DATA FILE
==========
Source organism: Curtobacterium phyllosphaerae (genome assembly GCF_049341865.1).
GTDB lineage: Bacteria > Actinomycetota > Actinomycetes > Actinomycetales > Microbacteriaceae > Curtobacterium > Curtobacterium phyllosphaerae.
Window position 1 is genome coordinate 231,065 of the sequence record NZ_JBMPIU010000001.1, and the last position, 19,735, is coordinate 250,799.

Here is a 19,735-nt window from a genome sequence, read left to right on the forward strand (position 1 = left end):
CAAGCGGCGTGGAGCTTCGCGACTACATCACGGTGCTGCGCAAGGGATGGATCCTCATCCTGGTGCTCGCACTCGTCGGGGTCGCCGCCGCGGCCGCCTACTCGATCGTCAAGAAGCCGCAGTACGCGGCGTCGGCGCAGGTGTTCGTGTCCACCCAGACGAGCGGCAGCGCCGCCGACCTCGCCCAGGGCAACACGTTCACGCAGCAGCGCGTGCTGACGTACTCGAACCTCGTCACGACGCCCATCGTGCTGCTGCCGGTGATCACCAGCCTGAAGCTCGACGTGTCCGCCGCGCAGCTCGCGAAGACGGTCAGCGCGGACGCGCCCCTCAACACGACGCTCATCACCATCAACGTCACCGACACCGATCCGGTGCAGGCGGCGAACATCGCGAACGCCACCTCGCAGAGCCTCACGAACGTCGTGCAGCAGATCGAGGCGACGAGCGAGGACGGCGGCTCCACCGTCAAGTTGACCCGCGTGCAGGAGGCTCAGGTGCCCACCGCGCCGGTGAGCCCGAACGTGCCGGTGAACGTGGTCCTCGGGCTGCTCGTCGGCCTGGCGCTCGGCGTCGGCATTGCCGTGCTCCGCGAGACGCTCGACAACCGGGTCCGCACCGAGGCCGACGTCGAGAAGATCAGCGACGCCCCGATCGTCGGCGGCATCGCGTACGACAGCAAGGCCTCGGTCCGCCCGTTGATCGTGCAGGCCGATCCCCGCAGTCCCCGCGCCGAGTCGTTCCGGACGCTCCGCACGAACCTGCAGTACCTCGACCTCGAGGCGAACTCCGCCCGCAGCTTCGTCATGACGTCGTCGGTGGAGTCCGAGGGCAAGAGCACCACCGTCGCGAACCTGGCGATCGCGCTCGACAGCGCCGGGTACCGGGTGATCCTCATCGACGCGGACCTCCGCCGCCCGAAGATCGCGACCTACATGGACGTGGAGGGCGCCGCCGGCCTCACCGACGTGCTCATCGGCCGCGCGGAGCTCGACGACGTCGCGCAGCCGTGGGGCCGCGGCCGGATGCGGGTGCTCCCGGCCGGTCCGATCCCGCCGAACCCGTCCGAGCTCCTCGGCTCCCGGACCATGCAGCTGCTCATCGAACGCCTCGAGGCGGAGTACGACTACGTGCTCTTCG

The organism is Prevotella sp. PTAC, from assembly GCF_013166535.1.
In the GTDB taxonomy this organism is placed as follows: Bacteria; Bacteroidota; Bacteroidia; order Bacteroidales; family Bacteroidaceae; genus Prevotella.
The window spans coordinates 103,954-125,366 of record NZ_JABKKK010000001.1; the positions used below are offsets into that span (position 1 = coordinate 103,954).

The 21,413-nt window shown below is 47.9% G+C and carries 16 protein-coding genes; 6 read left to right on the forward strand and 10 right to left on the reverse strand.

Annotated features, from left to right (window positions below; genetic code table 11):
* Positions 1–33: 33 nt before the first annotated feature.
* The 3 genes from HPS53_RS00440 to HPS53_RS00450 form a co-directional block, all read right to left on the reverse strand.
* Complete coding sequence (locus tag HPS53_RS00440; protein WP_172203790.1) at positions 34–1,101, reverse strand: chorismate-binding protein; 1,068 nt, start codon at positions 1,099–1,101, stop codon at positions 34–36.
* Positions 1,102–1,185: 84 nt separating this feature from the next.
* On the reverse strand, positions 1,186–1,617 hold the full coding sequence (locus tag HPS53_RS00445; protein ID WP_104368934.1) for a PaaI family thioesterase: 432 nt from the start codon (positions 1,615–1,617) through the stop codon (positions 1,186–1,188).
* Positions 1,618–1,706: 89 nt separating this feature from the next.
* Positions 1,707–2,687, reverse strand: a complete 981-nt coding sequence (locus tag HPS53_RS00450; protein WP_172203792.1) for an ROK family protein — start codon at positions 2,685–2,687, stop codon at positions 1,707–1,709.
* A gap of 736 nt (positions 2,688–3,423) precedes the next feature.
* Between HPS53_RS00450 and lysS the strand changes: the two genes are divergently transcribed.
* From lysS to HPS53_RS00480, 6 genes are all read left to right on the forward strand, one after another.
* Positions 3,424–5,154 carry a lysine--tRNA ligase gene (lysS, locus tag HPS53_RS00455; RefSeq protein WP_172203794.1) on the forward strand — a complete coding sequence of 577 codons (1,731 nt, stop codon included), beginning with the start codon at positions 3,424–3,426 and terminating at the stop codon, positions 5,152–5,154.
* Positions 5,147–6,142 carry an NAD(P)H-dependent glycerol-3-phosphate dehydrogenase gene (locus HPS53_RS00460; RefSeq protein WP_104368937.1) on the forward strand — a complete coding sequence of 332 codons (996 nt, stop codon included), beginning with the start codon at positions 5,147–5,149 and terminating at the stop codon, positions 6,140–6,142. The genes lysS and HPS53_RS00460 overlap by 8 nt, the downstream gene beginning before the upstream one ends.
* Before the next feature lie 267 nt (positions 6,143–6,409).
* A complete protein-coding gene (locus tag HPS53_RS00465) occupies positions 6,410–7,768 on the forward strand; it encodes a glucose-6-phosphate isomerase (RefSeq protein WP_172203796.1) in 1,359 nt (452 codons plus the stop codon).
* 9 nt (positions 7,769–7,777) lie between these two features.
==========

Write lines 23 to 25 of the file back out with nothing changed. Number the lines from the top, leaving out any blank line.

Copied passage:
* Before the next feature lie 267 nt (positions 6,143–6,409).
* A complete protein-coding gene (locus tag HPS53_RS00465) occupies positions 6,410–7,768 on the forward strand; it encodes a glucose-6-phosphate isomerase (RefSeq protein WP_172203796.1) in 1,359 nt (452 codons plus the stop codon).
* 9 nt (positions 7,769–7,777) lie between these two features.